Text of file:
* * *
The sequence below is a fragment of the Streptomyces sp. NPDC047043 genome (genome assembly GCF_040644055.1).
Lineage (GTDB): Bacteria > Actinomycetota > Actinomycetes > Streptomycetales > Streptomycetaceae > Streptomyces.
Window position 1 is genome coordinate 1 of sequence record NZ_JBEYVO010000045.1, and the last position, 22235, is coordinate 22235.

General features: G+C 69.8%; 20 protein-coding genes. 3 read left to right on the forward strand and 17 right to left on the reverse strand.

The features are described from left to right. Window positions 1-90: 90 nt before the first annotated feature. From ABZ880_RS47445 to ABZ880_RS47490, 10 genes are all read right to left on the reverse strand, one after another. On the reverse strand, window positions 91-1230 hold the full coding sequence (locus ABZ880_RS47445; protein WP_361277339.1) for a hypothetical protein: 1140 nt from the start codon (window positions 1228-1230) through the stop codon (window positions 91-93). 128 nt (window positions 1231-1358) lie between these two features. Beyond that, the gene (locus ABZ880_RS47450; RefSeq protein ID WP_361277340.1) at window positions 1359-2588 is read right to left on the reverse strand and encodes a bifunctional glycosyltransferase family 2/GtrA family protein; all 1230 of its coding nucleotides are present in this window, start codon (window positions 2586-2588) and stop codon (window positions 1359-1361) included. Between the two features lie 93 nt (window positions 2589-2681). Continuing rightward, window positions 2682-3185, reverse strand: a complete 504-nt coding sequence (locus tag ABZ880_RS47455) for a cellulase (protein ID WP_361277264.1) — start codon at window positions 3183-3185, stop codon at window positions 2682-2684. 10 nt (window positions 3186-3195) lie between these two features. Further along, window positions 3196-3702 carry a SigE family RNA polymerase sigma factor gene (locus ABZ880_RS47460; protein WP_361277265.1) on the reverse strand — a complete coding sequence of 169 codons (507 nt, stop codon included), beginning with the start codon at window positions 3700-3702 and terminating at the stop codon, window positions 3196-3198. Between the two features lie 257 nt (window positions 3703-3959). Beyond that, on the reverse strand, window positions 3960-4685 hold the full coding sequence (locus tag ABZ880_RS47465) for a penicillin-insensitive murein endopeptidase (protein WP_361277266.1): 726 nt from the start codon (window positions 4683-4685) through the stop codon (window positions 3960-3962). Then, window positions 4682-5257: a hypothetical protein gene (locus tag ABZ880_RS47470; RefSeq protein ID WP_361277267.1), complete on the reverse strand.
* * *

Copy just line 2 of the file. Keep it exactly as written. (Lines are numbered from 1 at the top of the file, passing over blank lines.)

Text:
Lineage (GTDB): Bacteria > Actinomycetota > Actinomycetes > Streptomycetales > Streptomycetaceae > Streptomyces.